No, I grew up listening to the Met on the radio, as many people my age did. Fortunately, I discovered a wealth of opportunity at the New York Public Library for the Performing Arts. There, I could borrow complete opera albums to my heart’s content. Prior to that, I had spent many a free hour at our local branches, pouring over books and librettos of my favorite works, and jotting down the words to my favorite arias, in between studying for exams and such.

New York Public Library for the Performing Arts, Lincoln Center

The unalloyed pleasure of listening to a complete opera, unencumbered by daily chores or current events, is something I will always treasure with fondness, longing and a large measure of nostalgia. Those were the times I could really sink my teeth into dissecting the content of what the performers were trying to achieve when they sang their roles in a foreign tongue. Having the original Italian, French, German or Russian libretto at hand, while following along with an accompanying English translation of the text, opened up a marvelous new world of knowledge and comprehension.

More significantly were the influences on me of such classic albums as the Georg Solti-conducted Ring cycle on Decca/London and the RCA Victor Madama Butterfly with Gigli and Dal Monte, real eye-openers as far as my acquaintance with the medium was concerned. I would also add the RCA Victor Aida with Milanov, Bjoerling, Barbieri, Warren and Christoff, along with the Decca/London Fanciulla del West with Tebaldi, Del Monaco and MacNeil, as testaments to their staying power.

My self-studies began in earnest with the earliest of the items indicated above, Puccini’s Madama Butterfly. Originally released on 78-rpm records in 1939, this RCA reissue introduced me to my parents’ favorite work, one they had heard often in Brazil, in particular on the night before my birth (for a more detailed description of this event, please see the following link: https://josmarlopes.wordpress.com/opera/). These old monophonic LP’s had been played so often that the staccato fugue introduction was by now unlistenable, so scratched were the sounds that emanated from their grooves.

Beniamino Gigli, the Pinkerton, was in his element. The lieutenant’s caddish nature, the good humor he exhibited in his exchanges with Goro and Sharpless, and the ardent deference paid to his teenage bride Cio-Cio-San, were well preserved, to which can be noted the pouting, sighing tones Gigli was famous for. No other tenor on records has captured that quizzical aspect of the line, “Milk punch o whisky?” when offering the American Consul some refreshment. I always wondered, as many listeners no doubt have, what the hell “milk punch” was? My best estimate would be the Italian librettists’ erroneous translation of Japanese saké.

Italian soprano Toti Dal Monte, 1925 photo

Toti Dal Monte, a renowned coloratura at the time the recording was made, was a controversial choice for the title role. On record, her voice was thin, wiry and high-pitched, and may strike listeners’ ears as irritating. However, she alone (among a surfeit of recorded Butterfly interpreters) immediately convinces us of the “little girl” behind the arranged marriage to the foreign naval officer. Because we know she was only a child-bride, her rapid transformation into adulthood is all the more striking for its fierce determination. With tears flowing and an astounding ability to act with the voice, Dal Monte’s ritual suicide is the most heart-breaking on record, and the most emotionally wrought. It takes a steady hand not to be overcome by the sheer intensity of her performance.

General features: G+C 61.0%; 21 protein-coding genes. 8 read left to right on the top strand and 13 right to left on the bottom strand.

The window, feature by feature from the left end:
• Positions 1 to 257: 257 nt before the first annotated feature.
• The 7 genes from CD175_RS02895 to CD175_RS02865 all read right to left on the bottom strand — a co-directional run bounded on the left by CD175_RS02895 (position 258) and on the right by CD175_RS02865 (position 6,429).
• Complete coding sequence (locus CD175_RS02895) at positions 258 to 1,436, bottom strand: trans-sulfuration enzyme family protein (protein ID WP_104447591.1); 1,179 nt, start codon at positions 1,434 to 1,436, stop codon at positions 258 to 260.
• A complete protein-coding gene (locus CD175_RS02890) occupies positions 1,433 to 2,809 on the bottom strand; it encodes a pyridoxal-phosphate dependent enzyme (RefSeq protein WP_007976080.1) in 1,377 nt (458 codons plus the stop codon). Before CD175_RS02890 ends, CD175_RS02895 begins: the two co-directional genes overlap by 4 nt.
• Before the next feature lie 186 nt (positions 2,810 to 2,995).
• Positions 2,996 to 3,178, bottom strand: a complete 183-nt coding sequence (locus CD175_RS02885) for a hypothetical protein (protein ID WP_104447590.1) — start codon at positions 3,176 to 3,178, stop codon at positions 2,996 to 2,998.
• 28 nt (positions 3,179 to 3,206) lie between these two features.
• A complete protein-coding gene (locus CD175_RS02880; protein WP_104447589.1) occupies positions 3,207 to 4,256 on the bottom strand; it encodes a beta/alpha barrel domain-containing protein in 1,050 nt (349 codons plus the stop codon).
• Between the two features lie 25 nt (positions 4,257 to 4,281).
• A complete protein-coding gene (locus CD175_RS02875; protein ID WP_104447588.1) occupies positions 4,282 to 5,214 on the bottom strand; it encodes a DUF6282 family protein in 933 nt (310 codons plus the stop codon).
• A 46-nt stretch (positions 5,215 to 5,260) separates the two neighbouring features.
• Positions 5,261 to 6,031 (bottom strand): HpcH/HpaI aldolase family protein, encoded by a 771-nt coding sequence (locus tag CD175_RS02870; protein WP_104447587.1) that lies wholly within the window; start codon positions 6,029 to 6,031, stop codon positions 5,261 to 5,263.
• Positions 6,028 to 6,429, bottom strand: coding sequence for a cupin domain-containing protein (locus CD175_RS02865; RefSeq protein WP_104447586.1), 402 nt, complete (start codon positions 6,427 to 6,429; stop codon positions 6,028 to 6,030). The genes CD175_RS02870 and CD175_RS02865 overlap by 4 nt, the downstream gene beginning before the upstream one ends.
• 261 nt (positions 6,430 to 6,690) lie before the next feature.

The thing I noticed most, however, as I followed along with the libretto, was where the text diverted from what was actually recorded. I wasn’t aware of this at the time, but RCA Victor had inadvertently printed the ORIGINAL 1904 libretto to the opera, not the thoroughly revised 1907 Paris edition of Butterfly — the one most opera-goers are familiar with and which the world’s opera houses have continuously staged. How odd, then, and how confusing for a neophyte such as myself! But instead of frustration, curiosity got the better of me. I needed to learn WHY there was a difference between what Gigli was singing and why a large portion of his dialogue was missing from said recording.

Years later, when I became aware of the multiple versions of Puccini’s opera, I realized the Butterfly we’ve seen on stage was not what the composer had intended. I sought out and bought a CD that included what was available of the original source material, along with the various modifications introduced at Brescia not four months after the work’s disastrous premiere at La Scala, as well as further snips and cuts.

The result was a more refined reworking of the composer’s conception, one that centered primarily on the character of Cio-Cio-San, as the above recording certainly does, and on her growing maturity, both personal and psychological, as a mother and as a woman, which Dal Monte superbly encapsulated.

All this from a sonically compromised, monophonic recording.

(End of Part One … To be continued)

Copyright © 2017 by Josmar F. Lopes

Advertisements